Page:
Application APIs and data can be accessed with a secure token. Tokens can be JWT tokens created from a provider such as Auth0.com or API tokens created by yourself (or any project user with ADMIN rights).
In addition, some CLI commands can use a special admin token (se below).
App-to-app authentication with API tokens
Create an API token with the CLI
API tokens can be created i two ways.
- Using the CLI command
- Using the admin application at https://account.codehooks.io
The example below shows how to use the CLI to create a new
READ access API token.
coho add-token --readonly
Created new token 5f1ce782-5798-4295-bdd0-51568390a59c with access READ
The API token can now be used to access your application API.
x-apikey as a HTTP header in the request.
curl https://myproject-ff00.api.codehooks.io/dev/myapi \
-H 'x-apikey: 5f1ce782-5798-4295-bdd0-51568390a59c'
The secure token should not be used from web pages. We recommend that you only use it server side.
Using the web application to add an API token
In your account at https://account.codehooks.io, find the project and the space settings to add a new token.
Authenticate users with JWT (using JWKS)
Setup JWKS with the CLI
If you have set up JWT authentication using Auth0.com or similar services, you can easily set up a JWKS endpoint in the space settings. All API calls will then be verified using this mechanism.
# add JWKS endpoint
$ coho jwks https://<insert tenant name>.auth0.com/.well-known/jwks.json
Set JWKS url to space 'dev'
Using the web application to set a JWKS endpoint
In your account at https://account.codehooks.io, find the project and the space settings to set the JWKS endpoint URL.
You can also roll your own authentication using code. Read more about using using authhooks for this.
By default, to verify login tokens (JWT), Auth0 example applications now use the asymmetric RS256 algorithm instead of the HS256 symmetric one. What is the difference? HS256 requires you to use a secret key to verify the token but RS256 let you use a public key which can be fetched from an URL on the web (JWKS URL). You can read more about it in this blogpost by Auth0.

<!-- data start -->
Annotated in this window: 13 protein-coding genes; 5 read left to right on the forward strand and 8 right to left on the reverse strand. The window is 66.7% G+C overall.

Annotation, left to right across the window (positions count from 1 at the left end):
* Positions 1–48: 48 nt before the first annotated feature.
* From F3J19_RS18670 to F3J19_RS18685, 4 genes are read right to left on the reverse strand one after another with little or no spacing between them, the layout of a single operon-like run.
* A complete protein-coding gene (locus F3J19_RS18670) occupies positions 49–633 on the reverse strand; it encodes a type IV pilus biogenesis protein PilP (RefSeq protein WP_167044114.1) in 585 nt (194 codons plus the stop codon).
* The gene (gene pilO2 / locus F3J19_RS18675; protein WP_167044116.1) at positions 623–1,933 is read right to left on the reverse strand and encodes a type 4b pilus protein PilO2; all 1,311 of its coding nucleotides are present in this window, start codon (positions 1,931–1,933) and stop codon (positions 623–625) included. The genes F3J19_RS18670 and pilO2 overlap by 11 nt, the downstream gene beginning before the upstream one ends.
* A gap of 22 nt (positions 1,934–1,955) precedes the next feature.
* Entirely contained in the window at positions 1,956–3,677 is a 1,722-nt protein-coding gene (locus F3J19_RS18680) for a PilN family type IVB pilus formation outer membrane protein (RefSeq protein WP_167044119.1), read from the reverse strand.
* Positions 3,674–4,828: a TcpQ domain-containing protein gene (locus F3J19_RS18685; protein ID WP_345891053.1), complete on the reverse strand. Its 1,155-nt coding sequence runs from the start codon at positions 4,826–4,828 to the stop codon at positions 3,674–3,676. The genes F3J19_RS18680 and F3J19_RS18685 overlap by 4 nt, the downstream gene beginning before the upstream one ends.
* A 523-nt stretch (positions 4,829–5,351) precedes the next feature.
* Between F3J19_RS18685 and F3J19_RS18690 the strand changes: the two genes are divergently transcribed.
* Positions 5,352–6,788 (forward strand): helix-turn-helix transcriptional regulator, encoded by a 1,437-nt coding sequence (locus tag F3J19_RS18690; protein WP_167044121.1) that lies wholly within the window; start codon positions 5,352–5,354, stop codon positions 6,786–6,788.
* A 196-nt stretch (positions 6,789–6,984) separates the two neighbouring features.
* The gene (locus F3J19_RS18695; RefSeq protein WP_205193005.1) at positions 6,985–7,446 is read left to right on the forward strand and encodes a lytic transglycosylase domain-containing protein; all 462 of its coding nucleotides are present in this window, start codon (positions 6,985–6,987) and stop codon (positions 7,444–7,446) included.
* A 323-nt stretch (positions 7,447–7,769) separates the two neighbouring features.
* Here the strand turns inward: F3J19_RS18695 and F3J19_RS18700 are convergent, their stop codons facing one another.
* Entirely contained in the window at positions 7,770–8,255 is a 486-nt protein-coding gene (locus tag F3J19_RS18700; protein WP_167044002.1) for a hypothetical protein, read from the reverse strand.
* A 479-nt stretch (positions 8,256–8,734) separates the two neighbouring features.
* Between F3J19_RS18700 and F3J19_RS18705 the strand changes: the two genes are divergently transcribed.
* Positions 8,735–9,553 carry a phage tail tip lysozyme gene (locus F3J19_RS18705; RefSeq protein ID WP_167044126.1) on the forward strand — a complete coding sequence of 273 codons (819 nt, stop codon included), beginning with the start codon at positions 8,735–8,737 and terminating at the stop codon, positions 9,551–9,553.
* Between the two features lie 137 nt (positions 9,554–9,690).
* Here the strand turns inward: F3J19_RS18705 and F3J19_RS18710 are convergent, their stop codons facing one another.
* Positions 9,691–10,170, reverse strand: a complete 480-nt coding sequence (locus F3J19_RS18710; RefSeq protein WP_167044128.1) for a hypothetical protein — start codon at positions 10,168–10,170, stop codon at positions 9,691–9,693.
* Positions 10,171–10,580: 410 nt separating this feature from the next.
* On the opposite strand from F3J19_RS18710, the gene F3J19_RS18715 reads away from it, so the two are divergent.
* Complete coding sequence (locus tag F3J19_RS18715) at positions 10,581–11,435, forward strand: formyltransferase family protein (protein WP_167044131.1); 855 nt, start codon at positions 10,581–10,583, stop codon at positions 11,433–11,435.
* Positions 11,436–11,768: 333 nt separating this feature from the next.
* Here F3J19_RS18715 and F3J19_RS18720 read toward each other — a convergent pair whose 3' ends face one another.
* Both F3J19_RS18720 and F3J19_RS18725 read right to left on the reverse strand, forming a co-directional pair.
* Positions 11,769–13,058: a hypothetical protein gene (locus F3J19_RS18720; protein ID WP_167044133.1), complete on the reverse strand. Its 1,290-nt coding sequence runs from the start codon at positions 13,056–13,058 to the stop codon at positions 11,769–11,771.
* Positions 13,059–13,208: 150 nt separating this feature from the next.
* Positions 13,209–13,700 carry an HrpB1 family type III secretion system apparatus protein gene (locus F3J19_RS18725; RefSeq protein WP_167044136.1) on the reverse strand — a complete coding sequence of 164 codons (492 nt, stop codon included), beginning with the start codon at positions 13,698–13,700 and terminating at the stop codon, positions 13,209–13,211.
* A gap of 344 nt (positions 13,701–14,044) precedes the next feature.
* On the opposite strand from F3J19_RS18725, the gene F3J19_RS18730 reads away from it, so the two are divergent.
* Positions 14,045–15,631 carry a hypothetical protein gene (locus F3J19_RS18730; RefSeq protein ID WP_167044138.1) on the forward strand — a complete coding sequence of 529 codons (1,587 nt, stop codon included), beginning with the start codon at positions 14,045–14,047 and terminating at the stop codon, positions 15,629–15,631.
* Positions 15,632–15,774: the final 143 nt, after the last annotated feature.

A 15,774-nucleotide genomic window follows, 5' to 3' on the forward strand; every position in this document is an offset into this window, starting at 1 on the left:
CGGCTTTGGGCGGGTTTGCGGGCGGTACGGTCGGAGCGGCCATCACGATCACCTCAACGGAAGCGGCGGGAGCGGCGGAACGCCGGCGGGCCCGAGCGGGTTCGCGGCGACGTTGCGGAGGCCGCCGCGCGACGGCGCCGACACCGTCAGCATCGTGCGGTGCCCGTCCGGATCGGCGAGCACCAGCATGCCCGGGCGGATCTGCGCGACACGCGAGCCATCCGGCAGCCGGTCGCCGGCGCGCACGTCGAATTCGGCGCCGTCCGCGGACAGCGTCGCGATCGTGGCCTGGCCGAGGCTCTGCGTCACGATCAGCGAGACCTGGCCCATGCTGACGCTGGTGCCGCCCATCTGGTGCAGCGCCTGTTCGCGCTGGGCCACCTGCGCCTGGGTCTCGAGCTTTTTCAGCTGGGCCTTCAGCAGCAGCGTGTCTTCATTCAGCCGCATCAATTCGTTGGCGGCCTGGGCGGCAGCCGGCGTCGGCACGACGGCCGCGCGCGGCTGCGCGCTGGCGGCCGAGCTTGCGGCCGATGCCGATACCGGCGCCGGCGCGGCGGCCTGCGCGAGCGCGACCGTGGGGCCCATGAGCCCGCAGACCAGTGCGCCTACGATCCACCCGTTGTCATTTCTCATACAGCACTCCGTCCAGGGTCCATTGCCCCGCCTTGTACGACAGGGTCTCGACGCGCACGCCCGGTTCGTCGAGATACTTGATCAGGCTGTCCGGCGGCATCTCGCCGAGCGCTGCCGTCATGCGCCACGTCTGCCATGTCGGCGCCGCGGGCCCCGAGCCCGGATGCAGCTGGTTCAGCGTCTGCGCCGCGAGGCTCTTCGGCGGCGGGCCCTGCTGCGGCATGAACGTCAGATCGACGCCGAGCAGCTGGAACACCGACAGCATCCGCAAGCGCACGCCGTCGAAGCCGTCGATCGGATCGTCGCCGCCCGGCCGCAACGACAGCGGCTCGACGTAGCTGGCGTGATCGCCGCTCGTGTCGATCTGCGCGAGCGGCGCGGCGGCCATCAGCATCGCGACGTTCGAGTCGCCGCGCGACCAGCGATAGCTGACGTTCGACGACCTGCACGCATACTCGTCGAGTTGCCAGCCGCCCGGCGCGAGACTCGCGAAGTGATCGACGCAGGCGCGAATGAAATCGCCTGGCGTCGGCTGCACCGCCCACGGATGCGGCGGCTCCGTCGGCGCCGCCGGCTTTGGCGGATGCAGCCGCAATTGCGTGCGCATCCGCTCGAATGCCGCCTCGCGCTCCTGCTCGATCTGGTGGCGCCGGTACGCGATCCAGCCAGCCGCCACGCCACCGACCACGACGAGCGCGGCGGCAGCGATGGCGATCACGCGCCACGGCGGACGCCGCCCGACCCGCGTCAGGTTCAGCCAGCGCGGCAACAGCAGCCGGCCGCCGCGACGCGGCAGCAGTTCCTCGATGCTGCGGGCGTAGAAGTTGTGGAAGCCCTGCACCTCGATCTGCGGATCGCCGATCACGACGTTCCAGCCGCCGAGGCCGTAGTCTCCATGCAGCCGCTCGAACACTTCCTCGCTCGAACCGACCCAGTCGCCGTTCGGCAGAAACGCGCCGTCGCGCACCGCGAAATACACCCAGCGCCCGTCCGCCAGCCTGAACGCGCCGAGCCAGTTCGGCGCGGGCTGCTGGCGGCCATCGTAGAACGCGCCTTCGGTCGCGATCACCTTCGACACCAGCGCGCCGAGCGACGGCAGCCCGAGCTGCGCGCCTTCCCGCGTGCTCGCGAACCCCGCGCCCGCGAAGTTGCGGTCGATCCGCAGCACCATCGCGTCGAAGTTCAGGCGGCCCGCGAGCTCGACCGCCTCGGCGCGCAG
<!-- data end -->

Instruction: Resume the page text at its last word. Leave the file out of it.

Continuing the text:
Use admin tokens to authenticate with the CLI
For use with the CLI, you can create admin tokens instead of having to log in to your account as a user with ADMIN rights. Admin tokens belong to the personal account or a team and applies to the following codehooks CLI commands: deploy, undeploy, createindex, removeindex, backup, restore, import, export, query.
Admin tokens are ideal for use in shell scripts and for CI purposes.
# add admin token
$ coho add-admintoken
? Select personal account or team to add admin token to Personal
New admin token added: 0882e570d8fc7fe97ae958ae8df3d7ba-7f5c5eb7177c
Please copy this now and keep it secret. It will never be shown in full again.
# use the admin token
$ coho deploy --admintoken 0882e570d8fc7fe97ae958ae8df3d7ba-7f5c5eb7177c
Deploying to Project: students-3bfe Space: dev
Deployed Codehook successfully! 🙌
Use IP address to limit API access
From your serverless functions you can inspect the client IP address from the request header fields.
The example headers listen below shows that the client IP address is
'user-agent': 'Thunder Client (https://www.thunderclient.com)',
Use the CLI command
coho whitelist or the admin web application to give exclusive IP addresses API access, e.g.
coho whitelist 184.108.40.206
You can use a authentication hook to intercept API requests.